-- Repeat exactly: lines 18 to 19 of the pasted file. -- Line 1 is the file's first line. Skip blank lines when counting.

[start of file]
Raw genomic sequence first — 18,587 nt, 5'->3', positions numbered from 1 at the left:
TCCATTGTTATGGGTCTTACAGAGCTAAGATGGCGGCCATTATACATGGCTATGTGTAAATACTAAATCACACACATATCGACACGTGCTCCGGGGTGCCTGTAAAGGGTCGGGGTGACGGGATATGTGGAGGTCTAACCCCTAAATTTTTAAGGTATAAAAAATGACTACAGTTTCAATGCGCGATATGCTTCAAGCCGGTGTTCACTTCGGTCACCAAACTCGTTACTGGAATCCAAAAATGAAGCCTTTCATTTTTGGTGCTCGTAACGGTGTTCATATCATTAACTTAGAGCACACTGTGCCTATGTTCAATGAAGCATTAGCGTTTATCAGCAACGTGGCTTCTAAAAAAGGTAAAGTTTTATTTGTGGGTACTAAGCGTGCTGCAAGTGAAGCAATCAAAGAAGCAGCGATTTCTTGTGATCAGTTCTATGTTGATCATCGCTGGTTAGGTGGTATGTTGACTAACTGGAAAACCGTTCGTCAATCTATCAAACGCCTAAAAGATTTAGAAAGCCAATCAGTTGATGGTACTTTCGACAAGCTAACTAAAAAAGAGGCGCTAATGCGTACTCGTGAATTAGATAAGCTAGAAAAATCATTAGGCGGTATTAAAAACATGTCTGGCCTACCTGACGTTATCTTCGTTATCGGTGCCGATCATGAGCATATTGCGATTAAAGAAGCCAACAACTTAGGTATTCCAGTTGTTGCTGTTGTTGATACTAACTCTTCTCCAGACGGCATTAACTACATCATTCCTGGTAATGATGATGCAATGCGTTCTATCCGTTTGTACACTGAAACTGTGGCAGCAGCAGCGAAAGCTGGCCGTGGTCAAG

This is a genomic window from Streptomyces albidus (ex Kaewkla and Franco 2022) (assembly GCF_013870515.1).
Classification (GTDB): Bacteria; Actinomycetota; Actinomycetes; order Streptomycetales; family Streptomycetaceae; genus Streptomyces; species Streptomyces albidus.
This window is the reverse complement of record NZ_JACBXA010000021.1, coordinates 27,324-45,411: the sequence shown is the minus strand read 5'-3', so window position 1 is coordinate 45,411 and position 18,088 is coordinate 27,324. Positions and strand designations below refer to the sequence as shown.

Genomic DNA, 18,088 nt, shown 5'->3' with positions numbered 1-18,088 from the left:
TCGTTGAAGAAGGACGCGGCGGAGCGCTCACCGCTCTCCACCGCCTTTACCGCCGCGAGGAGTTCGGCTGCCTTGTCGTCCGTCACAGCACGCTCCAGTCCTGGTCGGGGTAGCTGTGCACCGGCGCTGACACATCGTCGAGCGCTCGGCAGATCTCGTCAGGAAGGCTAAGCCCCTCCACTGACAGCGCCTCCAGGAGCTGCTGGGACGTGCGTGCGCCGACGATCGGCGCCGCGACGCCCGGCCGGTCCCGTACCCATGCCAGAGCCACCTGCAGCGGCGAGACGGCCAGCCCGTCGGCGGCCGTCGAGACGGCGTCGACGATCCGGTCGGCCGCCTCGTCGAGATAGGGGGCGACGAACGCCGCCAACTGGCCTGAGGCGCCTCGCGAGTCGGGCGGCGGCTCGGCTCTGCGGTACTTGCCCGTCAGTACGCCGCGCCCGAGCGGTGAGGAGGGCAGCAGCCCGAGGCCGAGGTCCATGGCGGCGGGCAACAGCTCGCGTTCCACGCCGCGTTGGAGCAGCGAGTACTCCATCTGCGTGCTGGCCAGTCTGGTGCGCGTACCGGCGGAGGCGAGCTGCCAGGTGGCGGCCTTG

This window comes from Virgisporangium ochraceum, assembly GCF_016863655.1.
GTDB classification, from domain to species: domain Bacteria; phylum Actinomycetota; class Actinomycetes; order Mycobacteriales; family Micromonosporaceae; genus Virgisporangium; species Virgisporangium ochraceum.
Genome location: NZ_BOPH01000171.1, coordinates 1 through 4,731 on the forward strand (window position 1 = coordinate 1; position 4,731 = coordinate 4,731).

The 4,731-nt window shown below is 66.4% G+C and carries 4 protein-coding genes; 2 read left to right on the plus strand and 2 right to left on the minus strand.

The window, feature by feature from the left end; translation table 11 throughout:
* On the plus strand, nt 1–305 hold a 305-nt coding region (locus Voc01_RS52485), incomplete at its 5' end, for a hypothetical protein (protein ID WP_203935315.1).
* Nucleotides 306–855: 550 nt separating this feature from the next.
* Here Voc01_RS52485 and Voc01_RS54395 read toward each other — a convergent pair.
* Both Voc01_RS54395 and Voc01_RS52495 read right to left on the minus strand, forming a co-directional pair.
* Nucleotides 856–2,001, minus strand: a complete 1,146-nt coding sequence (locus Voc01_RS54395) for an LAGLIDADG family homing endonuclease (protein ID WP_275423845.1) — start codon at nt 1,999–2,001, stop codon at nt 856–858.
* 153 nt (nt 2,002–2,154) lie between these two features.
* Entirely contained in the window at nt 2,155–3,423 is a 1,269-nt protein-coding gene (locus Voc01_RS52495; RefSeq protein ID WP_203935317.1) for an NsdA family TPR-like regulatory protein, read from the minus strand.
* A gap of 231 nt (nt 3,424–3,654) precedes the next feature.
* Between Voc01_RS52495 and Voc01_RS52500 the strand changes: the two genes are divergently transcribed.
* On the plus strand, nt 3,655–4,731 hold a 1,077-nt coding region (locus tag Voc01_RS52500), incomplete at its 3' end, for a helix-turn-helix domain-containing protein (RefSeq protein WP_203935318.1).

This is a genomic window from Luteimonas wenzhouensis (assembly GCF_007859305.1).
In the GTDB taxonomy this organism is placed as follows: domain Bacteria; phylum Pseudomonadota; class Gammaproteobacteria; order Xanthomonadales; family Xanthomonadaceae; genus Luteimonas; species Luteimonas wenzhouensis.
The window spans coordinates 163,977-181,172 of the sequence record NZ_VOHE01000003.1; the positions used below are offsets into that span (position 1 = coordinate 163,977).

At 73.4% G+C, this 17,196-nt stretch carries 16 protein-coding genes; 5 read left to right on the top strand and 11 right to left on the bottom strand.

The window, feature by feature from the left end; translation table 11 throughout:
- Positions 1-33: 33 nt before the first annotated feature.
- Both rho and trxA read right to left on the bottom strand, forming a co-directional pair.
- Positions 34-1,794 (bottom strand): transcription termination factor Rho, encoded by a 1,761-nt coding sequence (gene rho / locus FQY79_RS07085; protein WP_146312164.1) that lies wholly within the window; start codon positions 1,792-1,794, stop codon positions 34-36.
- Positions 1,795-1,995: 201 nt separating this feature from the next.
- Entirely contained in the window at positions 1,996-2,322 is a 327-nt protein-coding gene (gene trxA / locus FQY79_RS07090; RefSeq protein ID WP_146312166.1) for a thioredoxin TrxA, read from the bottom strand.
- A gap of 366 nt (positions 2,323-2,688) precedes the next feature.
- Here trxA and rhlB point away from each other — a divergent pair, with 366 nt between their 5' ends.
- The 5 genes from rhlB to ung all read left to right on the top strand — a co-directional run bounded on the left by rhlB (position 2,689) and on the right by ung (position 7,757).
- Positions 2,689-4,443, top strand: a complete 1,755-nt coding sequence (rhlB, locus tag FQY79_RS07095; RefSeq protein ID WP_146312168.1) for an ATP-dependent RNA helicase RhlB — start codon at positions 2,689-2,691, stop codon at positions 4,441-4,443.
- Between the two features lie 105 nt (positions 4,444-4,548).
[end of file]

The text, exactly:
* 153 nt (nt 2,002–2,154) lie between these two features.
* Entirely contained in the window at nt 2,155–3,423 is a 1,269-nt protein-coding gene (locus Voc01_RS52495; RefSeq protein ID WP_203935317.1) for an NsdA family TPR-like regulatory protein, read from the minus strand.